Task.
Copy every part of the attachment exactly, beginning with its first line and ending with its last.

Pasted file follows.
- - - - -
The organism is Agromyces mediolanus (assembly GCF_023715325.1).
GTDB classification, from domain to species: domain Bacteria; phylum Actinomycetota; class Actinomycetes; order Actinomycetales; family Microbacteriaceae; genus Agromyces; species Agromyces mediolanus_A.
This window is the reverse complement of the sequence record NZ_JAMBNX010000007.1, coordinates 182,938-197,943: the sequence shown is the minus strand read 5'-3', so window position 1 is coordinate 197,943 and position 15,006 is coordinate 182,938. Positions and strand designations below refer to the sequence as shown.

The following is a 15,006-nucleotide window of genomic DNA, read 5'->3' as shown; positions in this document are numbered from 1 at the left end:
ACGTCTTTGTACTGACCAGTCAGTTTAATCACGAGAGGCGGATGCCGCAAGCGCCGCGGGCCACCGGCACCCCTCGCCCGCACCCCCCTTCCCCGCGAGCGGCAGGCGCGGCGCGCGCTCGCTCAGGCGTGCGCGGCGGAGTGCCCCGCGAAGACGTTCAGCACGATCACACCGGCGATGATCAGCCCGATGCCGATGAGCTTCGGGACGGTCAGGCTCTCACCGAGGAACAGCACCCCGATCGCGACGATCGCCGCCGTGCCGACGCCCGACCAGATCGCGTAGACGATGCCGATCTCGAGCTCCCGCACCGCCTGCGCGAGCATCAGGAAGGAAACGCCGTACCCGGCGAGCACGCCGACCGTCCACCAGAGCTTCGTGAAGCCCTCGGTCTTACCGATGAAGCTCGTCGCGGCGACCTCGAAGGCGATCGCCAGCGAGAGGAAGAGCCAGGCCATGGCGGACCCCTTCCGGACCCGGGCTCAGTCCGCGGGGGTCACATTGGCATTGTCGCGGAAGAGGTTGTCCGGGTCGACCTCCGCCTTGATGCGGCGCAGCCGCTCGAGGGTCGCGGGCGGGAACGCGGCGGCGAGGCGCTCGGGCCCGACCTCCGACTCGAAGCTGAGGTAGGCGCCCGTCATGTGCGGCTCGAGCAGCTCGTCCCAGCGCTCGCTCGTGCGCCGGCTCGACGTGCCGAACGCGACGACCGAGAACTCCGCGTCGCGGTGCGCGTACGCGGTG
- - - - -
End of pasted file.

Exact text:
The organism is Agromyces mediolanus (assembly GCF_023715325.1).
GTDB classification, from domain to species: domain Bacteria; phylum Actinomycetota; class Actinomycetes; order Actinomycetales; family Microbacteriaceae; genus Agromyces; species Agromyces mediolanus_A.
This window is the reverse complement of the sequence record NZ_JAMBNX010000007.1, coordinates 182,938-197,943: the sequence shown is the minus strand read 5'-3', so window position 1 is coordinate 197,943 and position 15,006 is coordinate 182,938. Positions and strand designations below refer to the sequence as shown.

The following is a 15,006-nucleotide window of genomic DNA, read 5'->3' as shown; positions in this document are numbered from 1 at the left end:
ACGTCTTTGTACTGACCAGTCAGTTTAATCACGAGAGGCGGATGCCGCAAGCGCCGCGGGCCACCGGCACCCCTCGCCCGCACCCCCCTTCCCCGCGAGCGGCAGGCGCGGCGCGCGCTCGCTCAGGCGTGCGCGGCGGAGTGCCCCGCGAAGACGTTCAGCACGATCACACCGGCGATGATCAGCCCGATGCCGATGAGCTTCGGGACGGTCAGGCTCTCACCGAGGAACAGCACCCCGATCGCGACGATCGCCGCCGTGCCGACGCCCGACCAGATCGCGTAGACGATGCCGATCTCGAGCTCCCGCACCGCCTGCGCGAGCATCAGGAAGGAAACGCCGTACCCGGCGAGCACGCCGACCGTCCACCAGAGCTTCGTGAAGCCCTCGGTCTTACCGATGAAGCTCGTCGCGGCGACCTCGAAGGCGATCGCCAGCGAGAGGAAGAGCCAGGCCATGGCGGACCCCTTCCGGACCCGGGCTCAGTCCGCGGGGGTCACATTGGCATTGTCGCGGAAGAGGTTGTCCGGGTCGACCTCCGCCTTGATGCGGCGCAGCCGCTCGAGGGTCGCGGGCGGGAACGCGGCGGCGAGGCGCTCGGGCCCGACCTCCGACTCGAAGCTGAGGTAGGCGCCCGTCATGTGCGGCTCGAGCAGCTCGTCCCAGCGCTCGCTCGTGCGCCGGCTCGACGTGCCGAACGCGACGACCGAGAACTCCGCGTCGCGGTGCGCGTACGCGGTG